How It Works: Large-Scale Atrazine Removal
How It Works: Large-Scale Atrazine Removal
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How It Works: Large-Scale Atrazine Removal
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Few techniques exist to remove atrazine effectively on a large scale, but Burns & McDonnell is using a proprietary advanced oxidation process to remove the pesticide from up to 30 million gallons of water a day.

Before water diverted from the Little Arkansas River can be used to recharge the underground water reserves of Wichita, Kan., it must first be treated to drinking water standards. (See cover story.)

It sounds simple enough, but it involves removing atrazine, a commonly used herbicide that enters the river through local agricultural runoff. Few techniques exist to remove atrazine effectively on a large scale. Burns & McDonnell is using a proprietary advanced oxidation process (AOP) to remove the pesticide from up to 30 million gallons of water a day, producing effluent that meets Kansas Department of Health and Environment drinking water requirements.

In the final step before the water leaves the city’s surface water treatment plant, AOP begins with adding hydrogen peroxide and ozone to the water. The ozone oxidizes, or destroys, the atrazine.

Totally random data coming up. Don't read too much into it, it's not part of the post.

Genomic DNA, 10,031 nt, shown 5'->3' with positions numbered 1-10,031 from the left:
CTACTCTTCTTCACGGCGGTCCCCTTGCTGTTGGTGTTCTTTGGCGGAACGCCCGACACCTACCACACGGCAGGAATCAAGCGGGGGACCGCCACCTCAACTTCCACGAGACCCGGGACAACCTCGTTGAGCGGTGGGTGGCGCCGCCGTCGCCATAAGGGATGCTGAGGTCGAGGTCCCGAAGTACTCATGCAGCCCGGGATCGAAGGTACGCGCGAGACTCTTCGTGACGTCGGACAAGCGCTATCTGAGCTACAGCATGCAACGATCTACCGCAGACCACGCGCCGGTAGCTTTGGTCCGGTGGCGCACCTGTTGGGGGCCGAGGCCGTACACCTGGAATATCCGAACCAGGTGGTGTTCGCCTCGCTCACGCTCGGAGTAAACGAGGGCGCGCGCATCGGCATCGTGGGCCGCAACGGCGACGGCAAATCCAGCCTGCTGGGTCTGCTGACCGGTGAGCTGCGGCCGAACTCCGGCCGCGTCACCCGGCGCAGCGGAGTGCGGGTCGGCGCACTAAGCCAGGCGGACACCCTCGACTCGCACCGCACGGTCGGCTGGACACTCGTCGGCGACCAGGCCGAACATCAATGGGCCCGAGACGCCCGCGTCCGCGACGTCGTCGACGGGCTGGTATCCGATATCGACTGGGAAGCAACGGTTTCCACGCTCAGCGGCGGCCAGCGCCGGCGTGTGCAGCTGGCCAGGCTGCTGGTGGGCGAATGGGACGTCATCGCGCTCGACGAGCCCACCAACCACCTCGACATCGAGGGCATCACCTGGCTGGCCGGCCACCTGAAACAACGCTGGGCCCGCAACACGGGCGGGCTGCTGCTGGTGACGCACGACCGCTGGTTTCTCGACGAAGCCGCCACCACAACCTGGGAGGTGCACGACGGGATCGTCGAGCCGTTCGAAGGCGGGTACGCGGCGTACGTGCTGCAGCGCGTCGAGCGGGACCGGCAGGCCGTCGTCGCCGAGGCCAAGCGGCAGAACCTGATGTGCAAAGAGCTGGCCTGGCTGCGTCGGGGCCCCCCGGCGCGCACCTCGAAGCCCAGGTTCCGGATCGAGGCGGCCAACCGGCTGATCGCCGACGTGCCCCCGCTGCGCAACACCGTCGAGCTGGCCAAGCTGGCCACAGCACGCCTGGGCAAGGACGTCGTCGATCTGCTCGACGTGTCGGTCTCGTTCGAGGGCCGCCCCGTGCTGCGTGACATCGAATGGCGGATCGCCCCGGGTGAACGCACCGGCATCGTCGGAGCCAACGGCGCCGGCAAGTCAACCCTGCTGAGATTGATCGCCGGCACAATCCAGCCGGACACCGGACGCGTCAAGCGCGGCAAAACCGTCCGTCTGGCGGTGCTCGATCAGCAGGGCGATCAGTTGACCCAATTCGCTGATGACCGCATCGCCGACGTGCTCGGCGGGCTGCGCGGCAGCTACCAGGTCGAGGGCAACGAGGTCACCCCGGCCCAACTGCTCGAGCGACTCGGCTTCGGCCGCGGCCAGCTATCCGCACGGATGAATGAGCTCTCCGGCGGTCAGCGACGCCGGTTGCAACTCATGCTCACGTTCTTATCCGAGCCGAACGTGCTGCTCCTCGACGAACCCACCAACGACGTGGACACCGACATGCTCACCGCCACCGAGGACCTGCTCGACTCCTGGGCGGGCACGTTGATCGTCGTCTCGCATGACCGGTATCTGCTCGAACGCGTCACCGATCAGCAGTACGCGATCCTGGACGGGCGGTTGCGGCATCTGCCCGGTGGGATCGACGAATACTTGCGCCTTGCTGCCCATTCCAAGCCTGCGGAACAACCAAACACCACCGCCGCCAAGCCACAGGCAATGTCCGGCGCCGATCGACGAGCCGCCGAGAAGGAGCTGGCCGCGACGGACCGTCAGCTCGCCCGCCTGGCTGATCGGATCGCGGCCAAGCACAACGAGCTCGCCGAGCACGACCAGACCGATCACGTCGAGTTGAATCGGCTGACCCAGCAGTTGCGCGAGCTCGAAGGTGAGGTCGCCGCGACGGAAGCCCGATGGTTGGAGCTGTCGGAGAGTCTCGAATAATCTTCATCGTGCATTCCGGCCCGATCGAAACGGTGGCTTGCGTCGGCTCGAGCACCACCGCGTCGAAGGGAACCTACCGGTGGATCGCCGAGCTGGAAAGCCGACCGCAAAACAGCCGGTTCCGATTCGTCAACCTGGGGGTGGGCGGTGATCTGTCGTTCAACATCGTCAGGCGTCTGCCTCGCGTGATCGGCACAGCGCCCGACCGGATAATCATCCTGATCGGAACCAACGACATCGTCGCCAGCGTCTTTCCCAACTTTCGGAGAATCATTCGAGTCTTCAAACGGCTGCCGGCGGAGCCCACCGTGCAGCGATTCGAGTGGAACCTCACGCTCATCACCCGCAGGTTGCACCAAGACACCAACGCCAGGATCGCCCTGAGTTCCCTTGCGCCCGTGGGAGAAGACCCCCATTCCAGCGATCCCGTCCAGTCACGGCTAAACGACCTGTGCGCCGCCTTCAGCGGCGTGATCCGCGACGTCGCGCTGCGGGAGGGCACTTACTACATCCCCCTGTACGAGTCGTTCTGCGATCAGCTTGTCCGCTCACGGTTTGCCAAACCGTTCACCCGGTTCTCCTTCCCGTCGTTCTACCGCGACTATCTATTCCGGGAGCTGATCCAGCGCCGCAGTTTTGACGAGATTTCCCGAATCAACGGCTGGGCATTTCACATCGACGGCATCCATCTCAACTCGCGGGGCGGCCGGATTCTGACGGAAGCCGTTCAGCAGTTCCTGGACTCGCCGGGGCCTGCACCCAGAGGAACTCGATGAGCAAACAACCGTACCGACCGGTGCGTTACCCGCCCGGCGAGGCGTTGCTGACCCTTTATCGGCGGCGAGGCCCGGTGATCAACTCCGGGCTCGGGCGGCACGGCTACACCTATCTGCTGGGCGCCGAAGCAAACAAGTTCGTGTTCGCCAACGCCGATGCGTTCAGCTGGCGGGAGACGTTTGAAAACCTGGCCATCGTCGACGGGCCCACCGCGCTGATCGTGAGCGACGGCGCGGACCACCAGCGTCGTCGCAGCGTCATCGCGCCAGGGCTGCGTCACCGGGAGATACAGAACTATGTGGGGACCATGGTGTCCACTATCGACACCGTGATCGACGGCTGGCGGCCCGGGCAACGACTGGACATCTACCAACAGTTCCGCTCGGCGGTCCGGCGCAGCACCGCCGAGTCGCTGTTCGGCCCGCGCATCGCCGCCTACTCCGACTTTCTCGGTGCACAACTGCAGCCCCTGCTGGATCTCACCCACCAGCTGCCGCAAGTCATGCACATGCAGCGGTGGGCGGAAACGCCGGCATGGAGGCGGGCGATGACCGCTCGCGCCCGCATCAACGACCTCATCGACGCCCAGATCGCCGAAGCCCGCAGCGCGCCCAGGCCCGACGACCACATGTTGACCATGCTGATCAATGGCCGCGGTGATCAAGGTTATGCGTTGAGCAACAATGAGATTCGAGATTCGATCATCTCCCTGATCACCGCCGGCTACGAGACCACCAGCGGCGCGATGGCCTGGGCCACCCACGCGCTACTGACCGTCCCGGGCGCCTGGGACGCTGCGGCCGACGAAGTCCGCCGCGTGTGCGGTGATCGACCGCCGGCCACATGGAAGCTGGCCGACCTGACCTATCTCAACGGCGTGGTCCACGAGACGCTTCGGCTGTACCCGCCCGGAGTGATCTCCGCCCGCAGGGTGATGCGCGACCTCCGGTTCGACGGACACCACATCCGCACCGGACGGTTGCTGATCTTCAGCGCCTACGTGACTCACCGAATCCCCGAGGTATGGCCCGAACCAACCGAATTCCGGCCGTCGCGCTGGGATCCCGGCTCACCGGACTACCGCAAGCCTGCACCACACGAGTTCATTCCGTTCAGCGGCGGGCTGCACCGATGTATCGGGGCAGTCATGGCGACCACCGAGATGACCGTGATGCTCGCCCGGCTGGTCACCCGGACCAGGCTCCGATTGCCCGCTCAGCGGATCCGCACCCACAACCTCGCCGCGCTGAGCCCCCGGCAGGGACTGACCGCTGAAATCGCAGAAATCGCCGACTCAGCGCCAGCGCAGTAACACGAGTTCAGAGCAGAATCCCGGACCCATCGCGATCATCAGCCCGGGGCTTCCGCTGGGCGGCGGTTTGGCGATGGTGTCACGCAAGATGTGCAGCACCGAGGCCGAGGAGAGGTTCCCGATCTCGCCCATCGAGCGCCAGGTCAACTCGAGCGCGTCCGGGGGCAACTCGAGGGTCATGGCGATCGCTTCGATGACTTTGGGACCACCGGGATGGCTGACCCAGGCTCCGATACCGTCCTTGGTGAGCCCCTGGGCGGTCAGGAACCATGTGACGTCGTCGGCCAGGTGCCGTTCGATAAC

But there are side effects. The ozone also reacts with the bromide found naturally in the water and creates bromate, a byproduct hazardous to humans. That’s where the hydrogen peroxide comes in. In addition to aiding in the oxidation of atrazine, the hydrogen peroxide controls bromate production.

“It’s the first and only application of this technology on this scale in the world,” says David Garrett, environmental engineer for Burns & McDonnell. “This AOP allows us to turn a high volume of low-quality water into a valuable water resource for Wichita. The need for a solution like this is great.”

For more information, contact David Garrett, 816-822-3139.

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